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The University of Southampton
Biological Sciences

Research project: Anionic lipids in cell signalling: a mechanism for the modulation of ABC multidrug transporters

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It is becoming apparent that lipids in biological membrane do more than simply provide a permeability barrier in which the membrane proteins are embedded. Here we investigate their role in binding to and modulating the activity of a model membrane protein.

All cells are surrounded by a membrane so thin that it cannot be seen using a conventional microscope. This membrane is made of molecules called lipids which give the membrane one of its key properties; it forms a barrier that prevents the movement of many important biological molecules into and out of the cell. Embedded in the membrane are proteins and these proteins provide the machinery that allows material and information to cross the membrane. Therefore proteins provide the cell with the ability to take in nutrients and remove waste and toxic molecules such as drugs.

It was once assumed that the lipids simply provided a barrier in which membrane proteins were located. However, membranes are composed of a range of different lipid molecules and it is now becoming apparent that certain groups of lipid, called anionic lipids, play a role in controlling the biological function of certain membrane proteins.

We are interested in a group of proteins called the multidrug transporters that remove drugs from cells (see structures in Figure 1). Normally these proteins protect cells from toxins in the environment, including drugs that would poison the cell, but multidrug transporters also prevent anticancer drugs from killing cancer cells, particularly since the amount of these proteins is increased in cancer cells when they encounter such drugs. Related proteins also remove antibiotics from bacteria resulting in antibiotic resistant bacteria and remove herbicides from the plant cells of weeds leading to herbicide resistant weeds.

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Figure 1

The aim of this research is to study the way in which the membrane lipids can affect the function of multidrug transporters. To do this we need to be able to examine the way membrane proteins, like the multidrug transporters, come together with the membrane lipids that surround them and determine how this relationship affects their ability to transport drugs. This is achieved by labelling the protein and lipid with agents that give a particular signal which occurs only when the lipid and the protein are in contact. We measure this signal, which is in the form of light, using a machine called a fluorometer, which measures the light given out by the protein and lipid in combination. By labeling different lipids we can determine which lipids have a closer relationship with the multidrug transporter and in similar experiments we can evaluate what this association does to the drug transporting ability of the protein. Because we know that the anionic lipids in the membrane change in amount and distribution when cells respond to changes in their environment we will be able to deduce what affects these lipid changes will have on drug transport.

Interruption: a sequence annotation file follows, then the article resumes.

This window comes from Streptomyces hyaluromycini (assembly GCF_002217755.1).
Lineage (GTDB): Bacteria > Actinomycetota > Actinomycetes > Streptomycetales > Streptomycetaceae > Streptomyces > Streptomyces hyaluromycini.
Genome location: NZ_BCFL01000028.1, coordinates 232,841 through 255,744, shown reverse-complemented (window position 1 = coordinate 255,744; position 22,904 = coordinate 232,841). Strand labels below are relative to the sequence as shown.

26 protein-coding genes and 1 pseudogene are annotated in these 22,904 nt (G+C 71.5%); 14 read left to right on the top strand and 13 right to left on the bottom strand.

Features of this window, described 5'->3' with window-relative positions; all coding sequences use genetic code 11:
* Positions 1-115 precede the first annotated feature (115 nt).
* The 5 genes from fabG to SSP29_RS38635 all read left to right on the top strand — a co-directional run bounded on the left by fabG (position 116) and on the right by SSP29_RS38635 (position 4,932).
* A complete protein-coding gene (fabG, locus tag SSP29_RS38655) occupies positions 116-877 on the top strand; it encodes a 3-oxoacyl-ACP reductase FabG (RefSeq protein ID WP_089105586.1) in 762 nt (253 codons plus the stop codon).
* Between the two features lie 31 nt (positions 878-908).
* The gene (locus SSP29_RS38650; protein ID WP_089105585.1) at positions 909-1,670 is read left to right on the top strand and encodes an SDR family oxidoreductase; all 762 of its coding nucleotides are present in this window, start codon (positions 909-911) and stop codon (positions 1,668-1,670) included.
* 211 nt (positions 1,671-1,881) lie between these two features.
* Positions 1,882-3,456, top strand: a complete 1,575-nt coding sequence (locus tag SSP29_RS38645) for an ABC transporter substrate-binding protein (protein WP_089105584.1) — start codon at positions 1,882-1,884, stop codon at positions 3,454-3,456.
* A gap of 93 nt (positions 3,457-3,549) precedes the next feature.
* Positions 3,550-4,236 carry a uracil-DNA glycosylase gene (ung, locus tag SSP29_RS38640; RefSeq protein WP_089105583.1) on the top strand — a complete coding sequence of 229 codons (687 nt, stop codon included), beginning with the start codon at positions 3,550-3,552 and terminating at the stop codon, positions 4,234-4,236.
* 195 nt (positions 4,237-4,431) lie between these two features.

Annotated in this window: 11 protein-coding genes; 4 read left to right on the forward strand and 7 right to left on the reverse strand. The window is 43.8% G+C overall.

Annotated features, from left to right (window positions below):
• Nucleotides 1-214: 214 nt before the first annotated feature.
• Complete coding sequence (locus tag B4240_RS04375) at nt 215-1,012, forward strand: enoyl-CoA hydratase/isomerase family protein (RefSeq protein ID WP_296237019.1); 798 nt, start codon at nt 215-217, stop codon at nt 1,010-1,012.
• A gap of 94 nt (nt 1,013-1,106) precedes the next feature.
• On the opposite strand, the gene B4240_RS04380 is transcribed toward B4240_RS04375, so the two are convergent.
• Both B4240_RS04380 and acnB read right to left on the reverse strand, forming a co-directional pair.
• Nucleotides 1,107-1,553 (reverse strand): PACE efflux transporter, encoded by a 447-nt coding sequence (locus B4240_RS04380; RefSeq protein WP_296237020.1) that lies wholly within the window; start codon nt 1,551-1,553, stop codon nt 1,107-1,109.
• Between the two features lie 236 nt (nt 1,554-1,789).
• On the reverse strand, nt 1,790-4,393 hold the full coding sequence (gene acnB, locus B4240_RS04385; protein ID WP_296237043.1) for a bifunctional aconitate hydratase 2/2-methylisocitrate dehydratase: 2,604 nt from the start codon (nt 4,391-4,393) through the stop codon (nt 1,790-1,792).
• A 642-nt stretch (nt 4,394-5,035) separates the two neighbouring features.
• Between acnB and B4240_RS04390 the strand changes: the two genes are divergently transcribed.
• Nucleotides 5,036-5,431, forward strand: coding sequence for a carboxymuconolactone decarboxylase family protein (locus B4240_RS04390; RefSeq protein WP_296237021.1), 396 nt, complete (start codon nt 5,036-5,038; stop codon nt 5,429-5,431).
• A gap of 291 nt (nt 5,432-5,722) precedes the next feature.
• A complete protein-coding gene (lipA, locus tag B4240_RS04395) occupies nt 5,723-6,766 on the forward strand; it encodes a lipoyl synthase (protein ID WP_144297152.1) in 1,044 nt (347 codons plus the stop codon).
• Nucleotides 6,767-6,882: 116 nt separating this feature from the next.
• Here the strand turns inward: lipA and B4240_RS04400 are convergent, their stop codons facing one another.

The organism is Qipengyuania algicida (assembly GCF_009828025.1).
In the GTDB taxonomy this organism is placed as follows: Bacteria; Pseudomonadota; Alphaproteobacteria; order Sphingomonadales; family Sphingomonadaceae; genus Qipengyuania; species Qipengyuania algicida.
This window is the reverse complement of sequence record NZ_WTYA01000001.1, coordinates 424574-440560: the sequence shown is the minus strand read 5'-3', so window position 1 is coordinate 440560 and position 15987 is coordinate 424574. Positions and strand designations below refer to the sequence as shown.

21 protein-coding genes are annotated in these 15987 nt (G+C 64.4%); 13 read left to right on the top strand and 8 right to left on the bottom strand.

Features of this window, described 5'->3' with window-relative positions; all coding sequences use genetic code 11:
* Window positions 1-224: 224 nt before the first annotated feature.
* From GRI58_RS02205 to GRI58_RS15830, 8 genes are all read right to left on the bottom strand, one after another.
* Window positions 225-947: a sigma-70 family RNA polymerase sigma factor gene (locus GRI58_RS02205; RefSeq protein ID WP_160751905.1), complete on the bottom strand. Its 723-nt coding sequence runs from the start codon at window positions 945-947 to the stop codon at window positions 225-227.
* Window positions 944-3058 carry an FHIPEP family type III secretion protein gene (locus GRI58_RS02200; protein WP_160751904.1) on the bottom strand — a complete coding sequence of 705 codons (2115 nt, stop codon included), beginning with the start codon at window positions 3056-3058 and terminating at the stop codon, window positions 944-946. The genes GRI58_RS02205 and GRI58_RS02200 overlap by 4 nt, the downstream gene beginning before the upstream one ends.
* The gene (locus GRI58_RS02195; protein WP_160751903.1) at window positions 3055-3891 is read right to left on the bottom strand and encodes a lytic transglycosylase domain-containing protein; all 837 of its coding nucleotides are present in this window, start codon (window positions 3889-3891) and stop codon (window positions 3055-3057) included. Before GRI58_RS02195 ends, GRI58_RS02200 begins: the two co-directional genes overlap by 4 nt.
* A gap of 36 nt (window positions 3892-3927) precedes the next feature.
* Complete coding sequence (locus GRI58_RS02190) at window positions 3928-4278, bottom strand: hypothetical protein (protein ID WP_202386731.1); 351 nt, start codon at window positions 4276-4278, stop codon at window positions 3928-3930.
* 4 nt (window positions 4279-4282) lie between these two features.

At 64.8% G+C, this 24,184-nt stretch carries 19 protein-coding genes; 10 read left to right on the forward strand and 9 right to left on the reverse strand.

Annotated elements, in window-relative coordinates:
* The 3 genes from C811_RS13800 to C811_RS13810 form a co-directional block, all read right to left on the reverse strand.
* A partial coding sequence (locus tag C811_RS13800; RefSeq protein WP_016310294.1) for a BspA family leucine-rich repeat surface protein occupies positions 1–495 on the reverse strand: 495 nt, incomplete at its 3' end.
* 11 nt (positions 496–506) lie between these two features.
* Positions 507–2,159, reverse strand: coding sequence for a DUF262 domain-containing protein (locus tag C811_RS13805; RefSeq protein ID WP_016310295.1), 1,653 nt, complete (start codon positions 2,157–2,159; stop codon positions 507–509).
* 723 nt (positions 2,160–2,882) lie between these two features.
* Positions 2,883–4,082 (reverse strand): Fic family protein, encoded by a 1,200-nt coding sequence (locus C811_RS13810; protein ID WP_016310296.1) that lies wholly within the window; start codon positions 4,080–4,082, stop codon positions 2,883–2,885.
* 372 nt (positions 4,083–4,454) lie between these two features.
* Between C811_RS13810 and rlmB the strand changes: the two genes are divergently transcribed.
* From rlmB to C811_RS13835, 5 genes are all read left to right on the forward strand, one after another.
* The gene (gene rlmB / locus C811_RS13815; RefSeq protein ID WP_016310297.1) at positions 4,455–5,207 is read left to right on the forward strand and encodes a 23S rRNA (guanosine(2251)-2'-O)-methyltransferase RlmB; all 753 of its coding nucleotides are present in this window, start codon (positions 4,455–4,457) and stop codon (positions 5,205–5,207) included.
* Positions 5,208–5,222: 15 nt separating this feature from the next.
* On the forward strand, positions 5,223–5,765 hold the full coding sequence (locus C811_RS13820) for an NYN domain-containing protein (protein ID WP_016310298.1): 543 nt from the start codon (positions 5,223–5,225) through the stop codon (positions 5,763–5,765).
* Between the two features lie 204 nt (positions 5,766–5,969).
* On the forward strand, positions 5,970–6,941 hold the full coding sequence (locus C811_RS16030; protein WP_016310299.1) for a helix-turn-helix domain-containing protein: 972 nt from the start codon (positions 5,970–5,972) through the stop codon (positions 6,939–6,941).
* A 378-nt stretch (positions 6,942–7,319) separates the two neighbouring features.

These studies will tell us how signals are transmitted to membrane proteins by changes in membrane lipid composition and distribution. In addition a greater understanding of how multidrug transporters are controlled by lipids, may suggest ways in which these proteins can be controlled by the use of novel drugs that would also interact with these multidrug transporters. This could help to tackle treatment failures caused by the serious problems of antibiotic resistance in bacteria and resistance to anticancer drugs seen with repeated rounds of chemotherapy. A similar approach could be taken to provide strategies for reducing the resistance seen with a whole range of important molecules, including pesticides, herbicides, anti-malarials, etc.

Figure 1 Atomic structures of multi-drug transporters bacterial SAV1866 and mouse P-glycoprotein. (A) SAV1866 (a functional homodimer) showing the positions of the Trp residues (space fill); (B) mouse P-glycoprotein. The blue lines indicate the position of the bilayer.

Related research groups

Molecular and Cellular Biosciences
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